Run, Forest! Run! Part 14: Pre-season Season 2

Run Forest Run

This promotion has been a bit of a surprise. Even though we played well and were in the top ten for the entire season, still something in me doubted that we could go up. But by George, we did. And we did it well. But we will have to adapt if we want to stay in the Premier League. That means a different tactic to begin with.

An often used quote is: “a clean sheet is worth just over two goals scored in terms of points across the course of a season.” With that in mind, my tactics will be centred on not conceding goals. We are one of the weakest teams in the league and I expect most teams to play a high defensive line against us. This gives us the opportunity to launch fast moving counter attacks in the space that has opened up behind their lines. So, we are going to be sturdy in the back, and fast moving going forward.


To facilitate this change of tactic, I’m going to use Cleon’s counter-attacking formation as a template. I’m trying to create two solid banks of four with the defensive midfielder in between. In attack, I want runners who will chase down the ball and put in the other side’s net. Simple, no? So on the left you’ll see how we’ll be lining up.

As you can see, this is a one-on-one copy of the formation described by Cleon. Like I said, I’m going to use it as a template and make small changes whenever I think that will aid my goal. I’m especially curious about the role of the lone striker. I might change it to a deep lying forward or change it’s role to support. But we’ll have to wait and see.

A new tactic also requires new players. I don’t have any need for players with much flair, but little else. I want brave, hard workers with lots of stamina and heart. Furthermore, not all players are suited to the Premier League. This time we will be facing some of the best teams in the world and I need players who can cope with that. So, I’ll be saying goodbye to some of my players and replacing them with players who better fit my new tactic better. I’ve been given almost £10m to spend on new players, but I’ll be looking to supplement this with player sales.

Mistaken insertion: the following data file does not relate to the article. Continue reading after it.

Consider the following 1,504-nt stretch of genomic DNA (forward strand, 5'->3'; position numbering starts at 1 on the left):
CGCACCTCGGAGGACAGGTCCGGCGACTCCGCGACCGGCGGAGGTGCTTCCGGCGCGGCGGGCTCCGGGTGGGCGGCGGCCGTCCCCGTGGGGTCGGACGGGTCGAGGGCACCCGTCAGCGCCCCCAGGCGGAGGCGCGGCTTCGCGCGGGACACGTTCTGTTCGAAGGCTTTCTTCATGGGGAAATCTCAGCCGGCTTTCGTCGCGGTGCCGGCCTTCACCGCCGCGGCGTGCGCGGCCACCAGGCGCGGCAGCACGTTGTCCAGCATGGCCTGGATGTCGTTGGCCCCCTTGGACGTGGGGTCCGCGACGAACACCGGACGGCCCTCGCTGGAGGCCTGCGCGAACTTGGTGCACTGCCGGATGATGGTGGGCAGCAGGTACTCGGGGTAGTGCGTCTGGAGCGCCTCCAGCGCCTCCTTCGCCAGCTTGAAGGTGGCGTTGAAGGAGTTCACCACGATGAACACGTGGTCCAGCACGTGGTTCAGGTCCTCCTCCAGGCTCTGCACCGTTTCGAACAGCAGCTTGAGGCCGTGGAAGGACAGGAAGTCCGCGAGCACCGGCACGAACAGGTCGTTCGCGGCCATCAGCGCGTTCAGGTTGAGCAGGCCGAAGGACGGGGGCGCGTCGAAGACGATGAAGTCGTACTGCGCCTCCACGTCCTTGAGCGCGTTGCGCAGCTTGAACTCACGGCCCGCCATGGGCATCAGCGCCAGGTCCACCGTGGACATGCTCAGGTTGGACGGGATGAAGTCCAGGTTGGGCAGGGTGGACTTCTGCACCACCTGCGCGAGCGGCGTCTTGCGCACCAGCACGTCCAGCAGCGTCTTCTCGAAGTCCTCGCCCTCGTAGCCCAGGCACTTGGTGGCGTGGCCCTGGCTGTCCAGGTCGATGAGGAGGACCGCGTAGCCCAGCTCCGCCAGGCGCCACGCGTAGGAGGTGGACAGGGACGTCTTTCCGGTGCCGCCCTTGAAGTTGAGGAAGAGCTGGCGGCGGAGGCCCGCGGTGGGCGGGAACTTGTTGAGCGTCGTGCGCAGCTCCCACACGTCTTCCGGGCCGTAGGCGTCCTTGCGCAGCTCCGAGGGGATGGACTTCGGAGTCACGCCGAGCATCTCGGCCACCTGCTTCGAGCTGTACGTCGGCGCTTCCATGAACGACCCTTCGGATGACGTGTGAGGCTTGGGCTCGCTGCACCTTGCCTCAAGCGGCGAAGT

My main priorities for new players are: a wide midfielder, an anchor man (not looking at you, Ron Burgundy!) and a defensive forward. To further strengthen the depth of my squad, I’ll be keeping a sharp eye on the retained lists of the other Premier League teams.

With Kasami’s loan deal running out, I decide to sign him permanently for £2m with a salary of £47k per week, making him one of the top earners in the team. This may be surprising considering the bit part role he played during the second half of last season, but that was when I did not think we would be promoted and be able to sign the Swiss midfielder. That’s why I decided to give other players a chance. But now we’re in the Premier League, things are quite different. He’s a good all-round midfielder and will play next to Lansbury in central midfield.

My first real purchase is right winger Adam Forshaw from recently relegated Middlesbrough. He has all the right attributes to slot in perfectly as my right midfielder. He cost £7.5m and will earn £25k per week. It’s apparently a new record for the club.

My second acquisition is another ‘shaw’. Tom Bradshaw joins us from Bristol City for a cool £2m with a salary of £10.5k. He will perform as understudy for Assombalonga and is just the type of combative striker I was looking for.

The third new face joining our ranks is Cameroonian defensive midfielder Ibrahim Amadou. He’s a perfect fit for what is essentially a new role for our side. We bought him from French outfit Lille for £4m and a salary of £25.5k per week.